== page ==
RideShareCorpFundRaisingGraphThe two biggest ridesharing companies in San Francisco are Uber and Lyft. Although they virtually didn’t exist until two years ago, between them they have raised about $390 million over the past 2 years according to securities filings with the state and SEC. Uber and Lyft are quickly expanding their ridesharing enterprises to New York, LA, Chicago, and other cities far beyond the laboratory of San Francisco.

Where is this money coming from?

David Bonderman of TPG Capital, an Uber investor and board member.

David Bonderman of TPG Capital, an Uber investor and board member.

Uber’s financial backers include Goldman Sachs, Google Ventures, and four other private equity groups. Perhaps Uber’s biggest financial backer is TPG Capital. Co-founder of TPG, David Bonderman, one of the wealthiest men on earth, is now on Uber’s board of directors. Bonderman’s personal net worth is somewhere in the ballpark of $2.6 billion. TPG reportedly has $55 billion in funds under management making it one of the largest private equity firms in the world.

Menlo Ventures partners and managing directors, demographically representative of Silicon Valley's venture capital industry.

Menlo Ventures’ partners and managing directors, demographically representative of Silicon Valley’s venture capital industry.

Uber’s other investors like Menlo Ventures, Benchmark Capital, and First Round Capital are pretty typical of Silicon Valley’s private equity network. The firms are owned and run by mostly white men with Ivy League college pedigrees, places like Stanford, Cornell, Harvard, Yale and other bastions of privilege. The partners at these firms are millionaires, and billionaires are not uncommon. They leverage pension fund, university endowment, and sovereign wealth dollars to invest in speculative ventures as well as established companies (and from their limited partners they extract hefty management fees). To call them members of the 1% would be inaccurate. Many of Silicon Valley’s private equity investors quality as bona fide members of the 0.1% due to the large sums of wealth and income at their command. While most are socially liberal, many of them make political investments with influential Democratic and Republican members of Congress to ensure the country’s tax code and business laws allow them maximally build their fortunes.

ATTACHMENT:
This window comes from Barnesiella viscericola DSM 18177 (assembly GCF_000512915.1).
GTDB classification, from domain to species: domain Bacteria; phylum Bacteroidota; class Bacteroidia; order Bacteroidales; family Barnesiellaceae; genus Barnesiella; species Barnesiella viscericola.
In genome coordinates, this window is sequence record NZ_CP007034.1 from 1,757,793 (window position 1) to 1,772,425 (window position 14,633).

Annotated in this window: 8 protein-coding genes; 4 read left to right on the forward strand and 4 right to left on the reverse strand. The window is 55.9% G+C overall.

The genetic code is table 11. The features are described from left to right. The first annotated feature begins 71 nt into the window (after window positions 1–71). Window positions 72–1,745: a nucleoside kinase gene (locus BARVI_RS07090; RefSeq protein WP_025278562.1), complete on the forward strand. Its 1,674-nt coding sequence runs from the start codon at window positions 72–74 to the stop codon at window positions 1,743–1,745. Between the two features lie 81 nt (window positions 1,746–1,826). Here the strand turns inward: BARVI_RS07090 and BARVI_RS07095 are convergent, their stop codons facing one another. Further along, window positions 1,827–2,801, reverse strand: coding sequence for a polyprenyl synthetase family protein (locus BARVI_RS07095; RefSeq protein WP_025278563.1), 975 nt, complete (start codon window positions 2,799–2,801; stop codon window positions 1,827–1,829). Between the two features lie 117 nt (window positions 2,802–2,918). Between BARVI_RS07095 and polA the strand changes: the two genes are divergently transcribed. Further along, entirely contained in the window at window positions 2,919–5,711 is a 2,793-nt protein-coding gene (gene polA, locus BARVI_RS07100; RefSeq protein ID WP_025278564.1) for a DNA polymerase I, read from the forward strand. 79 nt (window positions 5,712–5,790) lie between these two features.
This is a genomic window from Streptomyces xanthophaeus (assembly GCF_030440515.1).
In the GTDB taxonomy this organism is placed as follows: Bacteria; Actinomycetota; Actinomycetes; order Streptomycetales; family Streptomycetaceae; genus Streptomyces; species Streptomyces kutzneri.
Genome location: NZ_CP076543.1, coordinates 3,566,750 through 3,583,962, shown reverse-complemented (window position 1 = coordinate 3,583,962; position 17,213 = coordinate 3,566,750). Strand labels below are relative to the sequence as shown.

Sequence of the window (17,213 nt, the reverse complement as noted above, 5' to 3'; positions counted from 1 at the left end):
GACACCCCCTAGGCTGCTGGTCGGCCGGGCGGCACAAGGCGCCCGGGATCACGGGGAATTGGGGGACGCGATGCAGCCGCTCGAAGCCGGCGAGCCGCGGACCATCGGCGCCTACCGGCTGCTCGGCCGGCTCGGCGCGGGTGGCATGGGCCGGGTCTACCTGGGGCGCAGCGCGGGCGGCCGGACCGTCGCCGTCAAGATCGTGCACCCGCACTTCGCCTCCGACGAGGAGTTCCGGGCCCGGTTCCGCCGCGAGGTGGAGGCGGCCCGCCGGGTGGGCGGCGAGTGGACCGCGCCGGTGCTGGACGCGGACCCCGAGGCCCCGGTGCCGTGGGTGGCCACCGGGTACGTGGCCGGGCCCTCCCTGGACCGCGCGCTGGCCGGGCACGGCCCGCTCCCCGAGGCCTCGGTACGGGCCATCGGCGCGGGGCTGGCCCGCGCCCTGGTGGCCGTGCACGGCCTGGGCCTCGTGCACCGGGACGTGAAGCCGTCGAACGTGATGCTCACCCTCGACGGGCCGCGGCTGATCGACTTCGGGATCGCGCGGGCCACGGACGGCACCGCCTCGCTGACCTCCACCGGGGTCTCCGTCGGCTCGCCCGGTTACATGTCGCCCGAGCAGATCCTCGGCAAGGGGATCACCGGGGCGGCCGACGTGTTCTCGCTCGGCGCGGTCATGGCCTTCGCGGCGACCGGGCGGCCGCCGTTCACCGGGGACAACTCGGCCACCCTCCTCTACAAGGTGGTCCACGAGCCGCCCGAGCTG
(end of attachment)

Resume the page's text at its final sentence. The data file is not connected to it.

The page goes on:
Lyft’s financial beneficiaries are similarly elite members of the economic hierarchy. Earlier this year Zimride, the ridesharing company that developed Lyft, sold its Zimride ride-sharing application to Enterprise Holdings for an undisclosed sum. (Zimride was the equivalent of a combined craigslist ride-sharing bulletin board and Facebook.) Enterprise Holdings is a giant global corporation that booked $15.4 billion in revenue last year. As a private corporation, Enterprise is owned and controlled by the Taylor family of St. Louis. Jack Taylor, the family’s patriarch, is reportedly worth $11 billion. The Enterprise acquisition of Zimride is an example of how powerful corporate interest often respond to potential disruptors who might undermine their existing product; they purchase them and integrate them into their larger operations. In this case Enterprise, which peddles rental cars it owns, saw Zimride as something that could disrupt their profit stream, so Enterprise gobbled up the disruptor. The way Enterprise does business is changing as a result, but the distribution of economic power isn’t shifting.